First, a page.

Makeover, Boston edition
December 29, 2013 5:36 AM   Subscribe

Where can I go to get a good haircut, makeup tutorial, or personal stylist in the Boston area?

I've been laid-back about my appearance all my life, and now that I'm at the fag end of my 20s, I'm ready to change things up. I'm looking for recommendations on services in Boston, as well as general ideas on how to go about learning to dress well.


1. I'd like to find a hair stylist that can suggest new ideas, and tell me what sorts of styles would look good on my face shape. Bonus points if they can work with (and not against) very thick, wavy-straight hair.

2. I have no idea how to wear make-up, not even nail polish. Youtube tutorials haven't helped. Stores or services that will teach you to choose and apply make-up? I went to a counter at Macy's once, but it felt like too much information at one time.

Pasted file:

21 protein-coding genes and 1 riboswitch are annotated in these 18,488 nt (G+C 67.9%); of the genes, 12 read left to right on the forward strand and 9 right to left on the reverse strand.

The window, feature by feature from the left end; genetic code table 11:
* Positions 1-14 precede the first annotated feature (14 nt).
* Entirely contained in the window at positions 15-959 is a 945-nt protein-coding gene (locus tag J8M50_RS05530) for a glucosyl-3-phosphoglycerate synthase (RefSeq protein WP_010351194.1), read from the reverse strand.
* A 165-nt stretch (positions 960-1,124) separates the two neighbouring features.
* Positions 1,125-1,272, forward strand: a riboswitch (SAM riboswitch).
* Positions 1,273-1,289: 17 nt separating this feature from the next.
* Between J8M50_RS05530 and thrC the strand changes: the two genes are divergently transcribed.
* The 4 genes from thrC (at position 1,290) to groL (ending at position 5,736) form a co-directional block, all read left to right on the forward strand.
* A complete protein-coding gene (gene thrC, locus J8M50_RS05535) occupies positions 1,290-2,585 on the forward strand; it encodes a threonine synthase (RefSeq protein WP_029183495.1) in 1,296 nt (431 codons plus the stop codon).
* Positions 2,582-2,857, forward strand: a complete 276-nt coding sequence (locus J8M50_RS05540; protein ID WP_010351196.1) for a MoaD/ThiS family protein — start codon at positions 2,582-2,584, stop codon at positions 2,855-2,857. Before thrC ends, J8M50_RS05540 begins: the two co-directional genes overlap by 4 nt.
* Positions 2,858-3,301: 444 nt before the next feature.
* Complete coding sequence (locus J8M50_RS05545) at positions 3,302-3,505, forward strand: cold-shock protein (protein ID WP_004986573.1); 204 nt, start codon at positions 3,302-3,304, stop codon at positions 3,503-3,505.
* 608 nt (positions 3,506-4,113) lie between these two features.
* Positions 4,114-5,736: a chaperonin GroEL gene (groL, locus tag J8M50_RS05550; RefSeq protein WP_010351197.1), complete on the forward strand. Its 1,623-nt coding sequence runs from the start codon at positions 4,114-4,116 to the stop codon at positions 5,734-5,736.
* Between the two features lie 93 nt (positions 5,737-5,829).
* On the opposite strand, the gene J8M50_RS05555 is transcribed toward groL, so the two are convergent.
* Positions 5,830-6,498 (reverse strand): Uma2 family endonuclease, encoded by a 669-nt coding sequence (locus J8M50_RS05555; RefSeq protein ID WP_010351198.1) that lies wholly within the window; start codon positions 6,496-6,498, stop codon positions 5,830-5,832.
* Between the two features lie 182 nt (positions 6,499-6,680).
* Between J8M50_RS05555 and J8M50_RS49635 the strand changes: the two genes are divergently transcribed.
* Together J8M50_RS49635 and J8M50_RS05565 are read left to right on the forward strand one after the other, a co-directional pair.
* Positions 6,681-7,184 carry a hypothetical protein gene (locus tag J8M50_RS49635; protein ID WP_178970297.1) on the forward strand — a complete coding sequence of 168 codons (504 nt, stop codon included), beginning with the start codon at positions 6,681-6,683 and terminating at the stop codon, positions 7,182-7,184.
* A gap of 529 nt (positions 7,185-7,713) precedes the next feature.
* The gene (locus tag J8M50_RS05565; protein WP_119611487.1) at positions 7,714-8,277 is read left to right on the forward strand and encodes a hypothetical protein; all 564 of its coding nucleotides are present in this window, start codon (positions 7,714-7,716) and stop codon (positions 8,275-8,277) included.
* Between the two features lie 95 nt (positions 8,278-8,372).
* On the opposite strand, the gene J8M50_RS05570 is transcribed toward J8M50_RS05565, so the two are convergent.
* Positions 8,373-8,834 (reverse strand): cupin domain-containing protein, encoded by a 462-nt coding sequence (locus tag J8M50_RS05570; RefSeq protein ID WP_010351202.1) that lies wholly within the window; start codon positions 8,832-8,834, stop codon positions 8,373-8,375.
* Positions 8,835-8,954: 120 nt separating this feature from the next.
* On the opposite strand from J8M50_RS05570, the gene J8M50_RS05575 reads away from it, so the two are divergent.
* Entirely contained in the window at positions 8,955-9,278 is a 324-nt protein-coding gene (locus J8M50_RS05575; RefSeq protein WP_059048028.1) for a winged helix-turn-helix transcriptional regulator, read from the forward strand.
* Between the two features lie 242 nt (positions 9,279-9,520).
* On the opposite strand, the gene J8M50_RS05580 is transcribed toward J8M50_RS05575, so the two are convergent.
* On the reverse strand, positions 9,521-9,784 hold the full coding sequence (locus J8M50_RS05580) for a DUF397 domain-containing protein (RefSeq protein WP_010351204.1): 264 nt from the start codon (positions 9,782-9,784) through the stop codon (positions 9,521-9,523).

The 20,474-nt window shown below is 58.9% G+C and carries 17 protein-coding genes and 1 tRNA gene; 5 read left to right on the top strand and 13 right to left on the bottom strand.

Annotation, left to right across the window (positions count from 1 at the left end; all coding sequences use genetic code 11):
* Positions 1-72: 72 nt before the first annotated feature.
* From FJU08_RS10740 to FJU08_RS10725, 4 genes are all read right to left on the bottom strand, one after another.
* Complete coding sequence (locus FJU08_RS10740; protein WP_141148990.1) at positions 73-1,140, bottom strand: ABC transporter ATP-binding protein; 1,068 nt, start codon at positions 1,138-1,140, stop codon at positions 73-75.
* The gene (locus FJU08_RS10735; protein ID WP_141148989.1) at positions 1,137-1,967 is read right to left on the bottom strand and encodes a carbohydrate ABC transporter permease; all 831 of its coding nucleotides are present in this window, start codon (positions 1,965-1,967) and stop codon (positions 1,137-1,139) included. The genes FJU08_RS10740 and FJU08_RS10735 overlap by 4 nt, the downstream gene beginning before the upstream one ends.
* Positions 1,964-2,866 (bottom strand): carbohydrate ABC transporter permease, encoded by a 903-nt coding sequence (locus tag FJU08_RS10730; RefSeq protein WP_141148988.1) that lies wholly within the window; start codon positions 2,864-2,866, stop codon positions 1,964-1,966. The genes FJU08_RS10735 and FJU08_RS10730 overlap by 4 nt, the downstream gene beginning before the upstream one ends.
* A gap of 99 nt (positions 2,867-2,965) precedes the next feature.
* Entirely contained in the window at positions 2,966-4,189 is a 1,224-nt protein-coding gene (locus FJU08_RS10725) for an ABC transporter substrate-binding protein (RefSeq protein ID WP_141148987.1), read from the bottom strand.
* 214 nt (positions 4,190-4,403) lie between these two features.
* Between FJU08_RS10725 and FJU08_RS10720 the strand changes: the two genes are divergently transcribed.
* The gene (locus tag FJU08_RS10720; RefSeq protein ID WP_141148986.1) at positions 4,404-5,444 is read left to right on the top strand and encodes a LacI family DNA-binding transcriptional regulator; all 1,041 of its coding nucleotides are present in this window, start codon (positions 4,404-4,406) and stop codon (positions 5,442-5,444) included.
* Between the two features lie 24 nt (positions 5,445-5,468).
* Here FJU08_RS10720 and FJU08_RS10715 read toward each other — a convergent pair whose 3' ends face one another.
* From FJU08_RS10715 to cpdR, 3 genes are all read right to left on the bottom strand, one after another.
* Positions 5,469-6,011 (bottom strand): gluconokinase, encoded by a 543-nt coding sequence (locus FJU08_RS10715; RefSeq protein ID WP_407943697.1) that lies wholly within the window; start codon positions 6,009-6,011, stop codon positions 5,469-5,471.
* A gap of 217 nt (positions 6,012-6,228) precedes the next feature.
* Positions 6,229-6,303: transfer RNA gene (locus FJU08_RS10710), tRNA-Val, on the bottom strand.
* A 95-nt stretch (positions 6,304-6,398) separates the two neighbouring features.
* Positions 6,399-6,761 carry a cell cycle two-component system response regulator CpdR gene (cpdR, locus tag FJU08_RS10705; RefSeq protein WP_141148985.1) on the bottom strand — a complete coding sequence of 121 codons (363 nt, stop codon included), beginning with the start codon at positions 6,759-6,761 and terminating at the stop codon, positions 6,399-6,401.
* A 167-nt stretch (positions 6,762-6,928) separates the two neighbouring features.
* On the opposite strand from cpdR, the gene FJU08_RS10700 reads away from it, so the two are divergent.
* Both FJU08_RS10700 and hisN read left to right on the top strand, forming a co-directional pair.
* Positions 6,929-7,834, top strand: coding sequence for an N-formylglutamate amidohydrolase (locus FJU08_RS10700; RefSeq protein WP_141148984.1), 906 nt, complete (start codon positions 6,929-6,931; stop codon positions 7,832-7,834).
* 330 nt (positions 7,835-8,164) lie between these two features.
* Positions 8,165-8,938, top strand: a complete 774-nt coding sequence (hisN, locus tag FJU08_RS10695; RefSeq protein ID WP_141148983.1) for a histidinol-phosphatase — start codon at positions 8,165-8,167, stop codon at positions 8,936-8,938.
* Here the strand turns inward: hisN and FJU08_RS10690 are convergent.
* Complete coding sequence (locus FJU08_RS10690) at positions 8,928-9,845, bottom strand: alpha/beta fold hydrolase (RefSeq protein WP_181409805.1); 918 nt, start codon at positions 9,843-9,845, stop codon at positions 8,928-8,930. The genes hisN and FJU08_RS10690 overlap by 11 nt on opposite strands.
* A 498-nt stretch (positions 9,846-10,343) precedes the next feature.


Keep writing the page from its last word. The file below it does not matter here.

3. I'm willing to engage a one-time personal stylist or shopper to help me break out of my fashion comfort zone, but I don't know anyone who's done this -- is it worth it? Specific suggestions?


- I'm 5'2", 100 lbs, with stubborn stomach fat that restricts my choice of clothing a bit.

- My style now is not frumpy but nondescript -- I currently live in jeans, tank tops from Ann Taylor, cardigans, and flat winter boots. I'd like to wear skirts and dresses, but I think I wear them wrong and end up looking like a 10 year old. I also don't know how to walk in heels, and consequently don't own any, so I would love to find a comfortable pair (boots or sandals).

- Although I have decided to put in more effort into dressing, I know I won't be able to sustain a high-maintenance routine. So anything that involves styling my hair everyday, spending hours shopping regularly, etc. is out.